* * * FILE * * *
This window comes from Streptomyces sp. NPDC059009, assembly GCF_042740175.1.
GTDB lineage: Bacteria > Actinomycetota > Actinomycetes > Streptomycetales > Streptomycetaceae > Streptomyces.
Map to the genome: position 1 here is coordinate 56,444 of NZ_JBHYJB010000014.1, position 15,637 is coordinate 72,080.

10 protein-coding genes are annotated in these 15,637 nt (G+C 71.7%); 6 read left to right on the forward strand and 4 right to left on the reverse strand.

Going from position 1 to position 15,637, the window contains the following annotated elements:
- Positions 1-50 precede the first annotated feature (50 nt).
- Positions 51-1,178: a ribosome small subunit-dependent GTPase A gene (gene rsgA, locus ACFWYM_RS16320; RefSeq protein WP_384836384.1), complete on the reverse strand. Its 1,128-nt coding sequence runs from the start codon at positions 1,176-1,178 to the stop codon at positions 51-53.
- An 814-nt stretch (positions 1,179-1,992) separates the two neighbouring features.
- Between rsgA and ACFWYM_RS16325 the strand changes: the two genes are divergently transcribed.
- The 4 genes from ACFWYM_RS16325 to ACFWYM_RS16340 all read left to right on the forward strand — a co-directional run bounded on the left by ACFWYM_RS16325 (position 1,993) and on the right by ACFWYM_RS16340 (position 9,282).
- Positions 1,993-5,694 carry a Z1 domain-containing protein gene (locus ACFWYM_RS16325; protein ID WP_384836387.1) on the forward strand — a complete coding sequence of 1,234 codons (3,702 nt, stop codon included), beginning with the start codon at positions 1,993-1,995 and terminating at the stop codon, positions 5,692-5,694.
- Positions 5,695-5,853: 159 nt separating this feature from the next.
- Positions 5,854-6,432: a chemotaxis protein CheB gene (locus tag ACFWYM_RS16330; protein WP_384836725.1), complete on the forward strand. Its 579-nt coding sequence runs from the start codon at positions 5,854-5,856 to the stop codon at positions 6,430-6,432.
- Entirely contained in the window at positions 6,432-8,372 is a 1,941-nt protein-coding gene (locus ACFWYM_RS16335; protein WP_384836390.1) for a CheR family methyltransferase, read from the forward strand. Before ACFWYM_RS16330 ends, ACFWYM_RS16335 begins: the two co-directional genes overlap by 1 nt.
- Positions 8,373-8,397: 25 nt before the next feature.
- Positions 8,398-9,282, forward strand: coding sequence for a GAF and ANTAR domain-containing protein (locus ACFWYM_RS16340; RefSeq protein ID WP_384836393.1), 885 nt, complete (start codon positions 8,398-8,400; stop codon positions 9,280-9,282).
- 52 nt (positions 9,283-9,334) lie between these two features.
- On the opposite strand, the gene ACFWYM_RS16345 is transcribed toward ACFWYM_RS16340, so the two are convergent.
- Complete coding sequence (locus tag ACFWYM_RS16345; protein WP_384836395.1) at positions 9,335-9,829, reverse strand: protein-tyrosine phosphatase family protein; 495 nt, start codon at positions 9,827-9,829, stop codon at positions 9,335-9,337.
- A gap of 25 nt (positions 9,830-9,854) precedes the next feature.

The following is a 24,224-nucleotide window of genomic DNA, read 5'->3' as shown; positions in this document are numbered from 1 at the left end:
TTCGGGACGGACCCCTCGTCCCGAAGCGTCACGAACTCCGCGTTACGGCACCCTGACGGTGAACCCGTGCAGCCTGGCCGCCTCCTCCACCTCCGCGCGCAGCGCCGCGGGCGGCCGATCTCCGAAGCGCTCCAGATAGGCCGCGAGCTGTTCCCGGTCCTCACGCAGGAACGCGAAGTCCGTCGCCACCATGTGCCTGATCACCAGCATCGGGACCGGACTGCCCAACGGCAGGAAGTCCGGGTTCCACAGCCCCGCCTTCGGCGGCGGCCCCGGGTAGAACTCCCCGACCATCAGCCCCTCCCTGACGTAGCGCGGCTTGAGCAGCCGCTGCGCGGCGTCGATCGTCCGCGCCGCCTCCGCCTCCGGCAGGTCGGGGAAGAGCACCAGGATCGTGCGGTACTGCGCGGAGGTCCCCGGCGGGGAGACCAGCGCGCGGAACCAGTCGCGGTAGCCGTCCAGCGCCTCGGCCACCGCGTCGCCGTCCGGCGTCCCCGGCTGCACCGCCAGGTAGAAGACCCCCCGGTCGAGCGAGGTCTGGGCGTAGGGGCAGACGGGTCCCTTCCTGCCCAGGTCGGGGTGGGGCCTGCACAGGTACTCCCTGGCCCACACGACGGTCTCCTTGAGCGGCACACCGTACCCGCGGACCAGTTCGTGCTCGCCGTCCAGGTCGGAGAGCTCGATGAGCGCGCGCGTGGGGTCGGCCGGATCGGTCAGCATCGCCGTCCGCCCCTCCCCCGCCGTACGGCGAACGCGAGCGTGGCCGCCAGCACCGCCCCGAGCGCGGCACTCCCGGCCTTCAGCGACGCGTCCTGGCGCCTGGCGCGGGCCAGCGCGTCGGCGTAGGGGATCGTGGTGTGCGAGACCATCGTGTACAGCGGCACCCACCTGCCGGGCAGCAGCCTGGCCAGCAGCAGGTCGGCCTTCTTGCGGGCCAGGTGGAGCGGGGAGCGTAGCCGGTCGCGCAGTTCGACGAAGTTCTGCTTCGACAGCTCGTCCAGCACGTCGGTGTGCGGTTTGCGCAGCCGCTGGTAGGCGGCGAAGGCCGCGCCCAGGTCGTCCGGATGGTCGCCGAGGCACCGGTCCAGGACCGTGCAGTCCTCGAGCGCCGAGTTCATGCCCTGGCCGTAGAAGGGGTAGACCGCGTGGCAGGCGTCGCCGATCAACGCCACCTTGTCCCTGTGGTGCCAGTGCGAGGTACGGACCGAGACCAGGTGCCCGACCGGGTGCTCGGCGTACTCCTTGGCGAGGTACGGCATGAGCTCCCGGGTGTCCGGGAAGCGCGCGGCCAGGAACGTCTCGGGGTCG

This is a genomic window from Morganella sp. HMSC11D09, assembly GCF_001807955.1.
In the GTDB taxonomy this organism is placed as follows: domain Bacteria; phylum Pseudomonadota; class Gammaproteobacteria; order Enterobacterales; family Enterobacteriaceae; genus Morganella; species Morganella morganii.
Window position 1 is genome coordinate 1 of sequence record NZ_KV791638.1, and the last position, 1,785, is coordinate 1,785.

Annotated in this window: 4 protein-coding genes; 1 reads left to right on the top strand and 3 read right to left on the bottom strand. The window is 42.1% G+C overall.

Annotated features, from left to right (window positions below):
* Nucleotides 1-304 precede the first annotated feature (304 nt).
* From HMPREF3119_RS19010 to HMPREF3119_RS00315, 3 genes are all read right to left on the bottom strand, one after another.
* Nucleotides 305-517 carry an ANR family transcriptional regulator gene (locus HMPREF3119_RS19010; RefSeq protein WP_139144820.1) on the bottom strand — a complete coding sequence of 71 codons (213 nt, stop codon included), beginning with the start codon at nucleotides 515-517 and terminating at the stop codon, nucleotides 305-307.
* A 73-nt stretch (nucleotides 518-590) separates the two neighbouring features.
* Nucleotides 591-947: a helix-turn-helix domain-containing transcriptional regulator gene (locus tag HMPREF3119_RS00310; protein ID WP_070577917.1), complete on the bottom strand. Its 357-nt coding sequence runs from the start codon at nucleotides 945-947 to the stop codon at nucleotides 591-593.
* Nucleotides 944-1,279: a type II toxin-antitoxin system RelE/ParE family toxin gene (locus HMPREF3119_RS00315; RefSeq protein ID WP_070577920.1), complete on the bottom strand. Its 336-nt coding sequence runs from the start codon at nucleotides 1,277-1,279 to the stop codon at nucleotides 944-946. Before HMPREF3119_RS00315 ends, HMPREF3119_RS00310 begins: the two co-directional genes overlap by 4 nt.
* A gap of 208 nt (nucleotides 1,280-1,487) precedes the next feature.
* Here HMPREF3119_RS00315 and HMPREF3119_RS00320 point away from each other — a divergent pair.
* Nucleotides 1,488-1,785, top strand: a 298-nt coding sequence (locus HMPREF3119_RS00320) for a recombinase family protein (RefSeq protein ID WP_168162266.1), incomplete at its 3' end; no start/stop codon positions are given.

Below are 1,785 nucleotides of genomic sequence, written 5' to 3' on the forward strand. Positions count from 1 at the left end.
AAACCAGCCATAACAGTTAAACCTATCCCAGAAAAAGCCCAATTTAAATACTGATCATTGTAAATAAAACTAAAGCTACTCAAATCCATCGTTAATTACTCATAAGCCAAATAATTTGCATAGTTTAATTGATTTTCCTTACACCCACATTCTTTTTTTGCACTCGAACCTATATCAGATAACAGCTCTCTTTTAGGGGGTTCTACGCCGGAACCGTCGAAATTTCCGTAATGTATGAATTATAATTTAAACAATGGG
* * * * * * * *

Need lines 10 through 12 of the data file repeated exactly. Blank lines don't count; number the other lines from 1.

- The 4 genes from ACFWYM_RS16325 to ACFWYM_RS16340 all read left to right on the forward strand — a co-directional run bounded on the left by ACFWYM_RS16325 (position 1,993) and on the right by ACFWYM_RS16340 (position 9,282).
- Positions 1,993-5,694 carry a Z1 domain-containing protein gene (locus ACFWYM_RS16325; protein ID WP_384836387.1) on the forward strand — a complete coding sequence of 1,234 codons (3,702 nt, stop codon included), beginning with the start codon at positions 1,993-1,995 and terminating at the stop codon, positions 5,692-5,694.
- Positions 5,695-5,853: 159 nt separating this feature from the next.